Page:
COMP 14: Introduction to Programming
Department of Computer Science
The University of North Carolina at Chapel Hill
Prof. Greg Welch,, SN 234

Course Description

This course is an introduction to computer programming. The course is The primary goal is to teach you problem-solving; algorithms and their design; and fundamental programming skills. We will use the Java programming language. At the end of this course you should clearly understand fundamental programming constructs, be able to design and write basic computer programs in Java (including Java "Applets"), and apply your knowledge to other programming languages. Click here to see if the course is for you.


Students will attend semi-weekly lectures (Tu-Th, 9:30-10:45 AM, in VE268) and attend one of the Friday recitations. There will typically be weekly reading assignments from the text book (see below) and weekly computer programming assignments. The programming assignments will generally build on each other (directly or indirectly) with the final assignments leading into individual student projects. There will be written mid-term and final exams.


The homework in this course will be primarily in the form of reading and programming assignments. There are two parts to the grade for every assignment: a demonstration grade and a code grade. Prior to the start of the lecture on the assignment due date, you will visit a lab and demonstrate your programming solution to a COMP 14 Lab Assistant (LA) who will assign your demonstration grade. Subsequently, at the start of the lecture on the assignment due date, you will hand in (to the instructor) a completed assignment hand-in package. A Teaching Assistant (TA) will then complete the grading with a code grade. The complete procedure for each assignment is described here.

Individual Projects

The weekly programming assignments are designed to build toward individual semester programming projects. As such, there will not be normal programming assignments during the last weeks of the semester. Instead, students will spend the time working on their projects. The projects will have some common guidelines, along with requirements for complexity and certain features, but students will have some leeway to tailor their projects as they would like. The idea is to have some fun with this.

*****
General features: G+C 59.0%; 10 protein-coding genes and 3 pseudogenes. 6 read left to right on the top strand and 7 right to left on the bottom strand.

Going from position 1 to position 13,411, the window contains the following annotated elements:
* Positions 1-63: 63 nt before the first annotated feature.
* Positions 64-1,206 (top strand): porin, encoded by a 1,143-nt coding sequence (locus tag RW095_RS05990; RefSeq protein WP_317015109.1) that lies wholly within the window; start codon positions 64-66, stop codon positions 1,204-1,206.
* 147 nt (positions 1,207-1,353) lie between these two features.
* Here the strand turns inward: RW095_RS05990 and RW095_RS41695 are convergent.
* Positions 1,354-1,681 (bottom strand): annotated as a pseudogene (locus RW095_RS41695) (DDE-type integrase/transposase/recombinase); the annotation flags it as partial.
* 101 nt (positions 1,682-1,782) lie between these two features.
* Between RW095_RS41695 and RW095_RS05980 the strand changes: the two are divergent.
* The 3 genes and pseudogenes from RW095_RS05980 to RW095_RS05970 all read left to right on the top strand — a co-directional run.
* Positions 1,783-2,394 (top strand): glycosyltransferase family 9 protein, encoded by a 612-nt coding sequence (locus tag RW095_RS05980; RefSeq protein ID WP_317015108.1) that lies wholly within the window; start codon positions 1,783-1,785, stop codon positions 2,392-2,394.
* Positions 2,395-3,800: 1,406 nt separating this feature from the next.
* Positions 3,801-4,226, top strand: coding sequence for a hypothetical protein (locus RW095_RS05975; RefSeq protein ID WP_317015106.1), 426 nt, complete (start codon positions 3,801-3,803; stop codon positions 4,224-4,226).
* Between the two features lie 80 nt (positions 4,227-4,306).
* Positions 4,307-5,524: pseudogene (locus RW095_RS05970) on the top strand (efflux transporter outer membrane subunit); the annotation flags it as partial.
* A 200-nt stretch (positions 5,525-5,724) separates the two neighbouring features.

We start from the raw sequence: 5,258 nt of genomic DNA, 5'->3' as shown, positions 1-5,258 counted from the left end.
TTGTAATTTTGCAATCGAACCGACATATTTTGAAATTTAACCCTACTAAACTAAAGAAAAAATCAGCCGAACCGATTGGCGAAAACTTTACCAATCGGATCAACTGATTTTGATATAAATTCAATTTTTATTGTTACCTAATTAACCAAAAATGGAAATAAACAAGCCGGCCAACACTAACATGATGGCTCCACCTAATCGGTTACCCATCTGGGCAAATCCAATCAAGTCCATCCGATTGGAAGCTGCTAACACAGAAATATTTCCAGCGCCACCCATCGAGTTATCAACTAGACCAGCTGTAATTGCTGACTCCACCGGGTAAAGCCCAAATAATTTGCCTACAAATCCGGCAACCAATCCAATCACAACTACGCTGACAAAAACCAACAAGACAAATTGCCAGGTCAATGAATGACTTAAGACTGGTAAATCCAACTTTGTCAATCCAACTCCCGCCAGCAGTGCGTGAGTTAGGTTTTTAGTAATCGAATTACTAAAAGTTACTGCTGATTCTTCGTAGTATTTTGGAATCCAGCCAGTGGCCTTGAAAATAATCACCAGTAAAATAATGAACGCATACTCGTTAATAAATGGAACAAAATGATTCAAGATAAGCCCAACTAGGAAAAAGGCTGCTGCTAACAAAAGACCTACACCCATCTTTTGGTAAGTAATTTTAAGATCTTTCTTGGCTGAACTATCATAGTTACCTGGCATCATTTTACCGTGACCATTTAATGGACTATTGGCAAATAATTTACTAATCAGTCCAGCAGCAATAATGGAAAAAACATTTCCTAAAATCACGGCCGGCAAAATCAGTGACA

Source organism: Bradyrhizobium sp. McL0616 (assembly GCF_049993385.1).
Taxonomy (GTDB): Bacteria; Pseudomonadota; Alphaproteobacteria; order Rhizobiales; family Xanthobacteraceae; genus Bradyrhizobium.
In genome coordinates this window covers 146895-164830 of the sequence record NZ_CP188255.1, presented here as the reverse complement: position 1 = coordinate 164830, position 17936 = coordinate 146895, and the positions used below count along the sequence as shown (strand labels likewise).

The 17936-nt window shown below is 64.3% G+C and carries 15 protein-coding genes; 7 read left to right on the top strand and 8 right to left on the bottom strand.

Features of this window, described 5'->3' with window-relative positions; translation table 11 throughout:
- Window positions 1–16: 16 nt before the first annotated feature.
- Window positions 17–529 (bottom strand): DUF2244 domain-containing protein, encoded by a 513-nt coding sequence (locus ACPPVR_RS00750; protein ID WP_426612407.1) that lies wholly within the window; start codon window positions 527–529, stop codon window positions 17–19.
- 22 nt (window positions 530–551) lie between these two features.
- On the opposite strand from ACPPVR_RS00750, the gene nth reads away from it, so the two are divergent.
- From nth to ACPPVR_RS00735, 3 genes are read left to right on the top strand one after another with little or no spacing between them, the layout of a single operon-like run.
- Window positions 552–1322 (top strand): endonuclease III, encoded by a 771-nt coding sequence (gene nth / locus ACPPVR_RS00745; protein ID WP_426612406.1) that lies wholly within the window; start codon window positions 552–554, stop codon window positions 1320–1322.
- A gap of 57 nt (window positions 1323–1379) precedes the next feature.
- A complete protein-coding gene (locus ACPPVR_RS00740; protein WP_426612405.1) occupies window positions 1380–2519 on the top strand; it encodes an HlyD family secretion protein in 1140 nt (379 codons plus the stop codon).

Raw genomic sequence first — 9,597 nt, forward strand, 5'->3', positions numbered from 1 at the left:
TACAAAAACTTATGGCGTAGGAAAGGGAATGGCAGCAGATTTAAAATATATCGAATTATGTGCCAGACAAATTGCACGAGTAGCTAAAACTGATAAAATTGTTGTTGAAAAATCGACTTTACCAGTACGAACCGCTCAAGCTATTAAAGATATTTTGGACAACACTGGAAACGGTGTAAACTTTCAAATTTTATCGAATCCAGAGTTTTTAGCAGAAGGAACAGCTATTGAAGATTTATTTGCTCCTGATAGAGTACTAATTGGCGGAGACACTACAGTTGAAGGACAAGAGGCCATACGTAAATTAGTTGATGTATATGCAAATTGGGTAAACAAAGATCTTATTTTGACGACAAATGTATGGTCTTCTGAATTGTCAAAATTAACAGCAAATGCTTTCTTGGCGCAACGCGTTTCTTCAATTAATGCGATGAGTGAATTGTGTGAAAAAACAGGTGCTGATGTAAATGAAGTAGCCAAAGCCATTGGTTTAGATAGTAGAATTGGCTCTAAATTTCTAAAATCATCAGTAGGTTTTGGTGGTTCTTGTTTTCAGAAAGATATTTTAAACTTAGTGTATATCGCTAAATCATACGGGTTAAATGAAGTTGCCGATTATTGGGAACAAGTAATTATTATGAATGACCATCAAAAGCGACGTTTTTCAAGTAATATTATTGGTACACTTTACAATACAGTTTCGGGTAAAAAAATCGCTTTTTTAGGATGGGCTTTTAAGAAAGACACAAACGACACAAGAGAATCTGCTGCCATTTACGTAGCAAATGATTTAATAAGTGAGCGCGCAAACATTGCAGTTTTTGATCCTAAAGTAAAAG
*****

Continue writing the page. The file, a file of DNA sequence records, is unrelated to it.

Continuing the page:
There will be an in-class written mid-term exam, and a written final exam during the (University) scheduled time slot. All of the material from the lectures, reading, and programming assignments are fair game for exams.


The weighting and corresponding importance of the course material is as follows:

Individual grades might be adjusted based on class participation and/or extenuating circumstances.


Every student is responsible for the material in the assigned reading, and the material covered at every lecture. The lecture topics and the reading will correspond, but will offer complementary explanations. The lectures will also be the venue for announcing and explaining the programming assignments, etc.

Every student should read their email, and visit the course web site, at least every other day.

Every student is responsible for turning in complete assignments, on time. The complete procedure for each assignment is described here.

While students may discuss general topics with each other, every student is required to do their own work. As part of this requirement, every completed programming assignment must include a standard program header with a pledge to that effect. Every student should read about the Honor System and UNC Chapel Hill, and the Honor Code Observation in Computer Science Courses. We will report apparent infractions directly to the Student Attorney General.


Course help is available from Teaching Assistants (TAs), Laboratory Assistants (LAs), and from the instructor. Refer to the course web site for office hours and locations. The LAs have expertise in using our chosen software (see below) and can help you with computer problems that pertain to using this software and the computers in general. In addition to leading the recitation sessions, the TAs will be available during posted office hours, and otherwise by apointment. While both the LAs and TAs will be cognizant of specific assignments, the TAs should be the primary source of assistance related to programming difficulties. Neither the LAs, TAs, or the instructor will answer questions that we believe provide direct solutions to programming assignments.


We will be using the Personal version of JBuilder7, an integrated development environment (IDE) developed by Borland. To facilitate installation on lab and personal machines, we have been given a specific UNC-CH license. If you want to install the IDE on your own computer, click here for download and installation instructions.


We will be using "Java Software Solutions: Foundations of Program Design" by John Lewis and William Loftus (ISBN 0201781298). You should be able to obtain this book at the bookstore or on the web. Note that we will be using the third edition, released July 31, 2002. This book is typically used in COMP 114 also, so you might get additional use out of it.

Updated: Wednesday, August 14, 2002